Under On Click Event of the OK button, add the VBA code below under the Event Procedure
Option Compare Database Private Sub Command1_Click() Dim User As String Dim UserLevel As Integer Dim TempPass As String Dim ID As Integer Dim UserName As String Dim TempID As String If IsNull(Me.txtUserName) Then MsgBox "Please enter UserName", vbInformation, "Username required" Me.txtUserName.SetFocus ElseIf IsNull(Me.txtPassword) Then MsgBox "Please enter Password", vbInformation, "Password required" Me.txtPassword.SetFocus Else If (IsNull(DLookup("UserLogin", "tblUser", "UserLogin = '" & Me.txtUserName.Value & "' And UserPassword = '" & Me.txtPassword.Value & "'"))) Then MsgBox "Invalid Username or Password!" Else TempID = Me.txtUserName.Value UserName = DLookup("[UserName]", "tblUser", "[UserLogin] = '" & Me.txtUserName.Value & "'") UserLevel = DLookup("[UserType]", "tblUser", "[UserLogin] = '" & Me.txtUserName.Value & "'") TempPass = DLookup("[UserPassword]", "tblUser", "[UserLogin] = '" & Me.txtUserName.Value & "'") UserLogin = DLookup("[UserLogin]", "tblUser", "[UserLogin] = '" & Me.txtUserName.Value & "'") DoCmd.Close If (TempPass = "password") Then MsgBox "Please change Password", vbInformation, "New password required" DoCmd.OpenForm "frmUserinfo", , , "[UserLogin] = " & UserLogin Else 'open different form according to user level If UserLevel = 1 Then ' for admin DoCmd.OpenForm "Admin Form" Else DoCmd.OpenForm "Navigation Form" End If End If End If End If End Sub Private Sub Form_Load() Me.txtUserName.SetFocus End Sub
Set the Login Form to display immediately when the Access Database is opened. Go to File->Options and select the Current Database option from the list. Then set the Login Form as the display form.
It should be noted that while this login procedure is helpful to have permissions and different roles withing your Access database and may be needed for our Remote Desktop Hosting – it is not necessary for any hosted Access Web App or Sharepoint Application since you can use the Sharepoint user roles and login procedures rather than handling it within the Access Database itself.
Access 2013 introduced a new way to make a database available in the browser, called the Access Web App. This first article focuses the general features and points for consideration when developing your Access database.
With the release of Access 2013, you can create now create two different types of database applications, the first is the traditional desktop database. This has traditionally been called an Access database and consists of one or more files stored on your computer, network, or remote server with Access or the Access runtime installed so that you can open and operate these databases.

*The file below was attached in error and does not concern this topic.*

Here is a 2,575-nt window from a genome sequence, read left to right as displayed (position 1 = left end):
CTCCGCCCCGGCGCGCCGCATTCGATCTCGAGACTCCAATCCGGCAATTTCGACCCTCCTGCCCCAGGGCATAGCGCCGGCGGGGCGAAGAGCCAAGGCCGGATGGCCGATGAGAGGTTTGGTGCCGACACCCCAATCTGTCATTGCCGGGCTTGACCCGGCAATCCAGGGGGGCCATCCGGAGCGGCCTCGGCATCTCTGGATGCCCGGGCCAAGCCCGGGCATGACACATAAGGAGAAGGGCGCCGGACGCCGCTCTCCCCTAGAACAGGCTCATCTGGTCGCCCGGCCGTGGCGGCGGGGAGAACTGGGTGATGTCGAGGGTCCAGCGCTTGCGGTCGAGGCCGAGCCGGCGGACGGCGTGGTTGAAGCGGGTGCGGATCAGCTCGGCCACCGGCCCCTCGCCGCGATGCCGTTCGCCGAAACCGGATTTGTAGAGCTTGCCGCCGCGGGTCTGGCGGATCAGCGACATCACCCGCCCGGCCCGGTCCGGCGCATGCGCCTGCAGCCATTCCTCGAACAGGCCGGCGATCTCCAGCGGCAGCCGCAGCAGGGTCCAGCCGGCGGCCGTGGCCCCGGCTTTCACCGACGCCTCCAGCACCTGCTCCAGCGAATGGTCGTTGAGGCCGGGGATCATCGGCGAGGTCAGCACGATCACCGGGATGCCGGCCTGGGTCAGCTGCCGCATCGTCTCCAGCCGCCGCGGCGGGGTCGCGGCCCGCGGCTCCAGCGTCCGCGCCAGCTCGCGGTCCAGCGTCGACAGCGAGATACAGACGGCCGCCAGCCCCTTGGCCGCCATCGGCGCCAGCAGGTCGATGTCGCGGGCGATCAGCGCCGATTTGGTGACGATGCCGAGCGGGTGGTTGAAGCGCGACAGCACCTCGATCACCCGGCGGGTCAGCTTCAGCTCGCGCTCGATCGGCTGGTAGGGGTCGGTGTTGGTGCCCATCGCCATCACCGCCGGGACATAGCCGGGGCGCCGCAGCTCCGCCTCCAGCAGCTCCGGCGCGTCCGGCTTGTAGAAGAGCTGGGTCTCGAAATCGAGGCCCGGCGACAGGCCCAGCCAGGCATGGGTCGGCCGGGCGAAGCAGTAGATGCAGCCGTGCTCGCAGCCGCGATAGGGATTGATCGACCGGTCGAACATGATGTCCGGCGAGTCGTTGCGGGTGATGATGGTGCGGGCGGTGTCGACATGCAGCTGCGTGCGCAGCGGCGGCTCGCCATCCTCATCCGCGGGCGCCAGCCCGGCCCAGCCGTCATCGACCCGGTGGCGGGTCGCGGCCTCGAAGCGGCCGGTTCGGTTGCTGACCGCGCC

The second type of database application you can create is called a 2013 web app (not to be confused with the Sharepoint 2010 Web Database). These Web Apps can only reside within Sharepoint 2013 Enterprise or newer. They are not created and do not reside on your local computer.
A web app is cleverly designed so that everything is hosted on Access Hosting’s private cloud, so while you are using a desktop copy of Access to work on changing your design, all the changes you make once saved are automatically saved up to our Sharepoint solution. This means that there is no publishing process, but it also means that you can’t easily undo your changes (or mistakes). Keeping a backup of your own work is very important, but Access Hosting also backs up your entire site collection (not just the web app) every night so we can restore your entire site from a major blunder.
Your web app can be placed in your personal folder in Office 365, or created in a Team Site/Subsite. Team Site/Subsites allow for you to both collaborate with other licensed users and what are known as external users. An external user is someone with a FREE Microsoft Online account (easily obtained), and you are allowed between 500/10,000 external users depending on your subscription.
Access Web Apps run in your browser. This is where most of your users will interact with your application. Web Apps do not have the same robust design features as traditional desktop based applications. When designing a web app you will find yourself switching between your installed copy of Access on your desktop computer and the runtime browser window. You’ll have to have Access installed on your computer to make changes and design the Sharepoint Web App, but will often want to reload your browser to see your changes take effect and to visualize the end user experience.
The MS Access interface used to design web apps is very different than the traditional design tool so you will need to spend some time getting used to the new interface. It is relatively simple and offers standard form views and formats to get an Access web app up and running quickly in Sharepoint.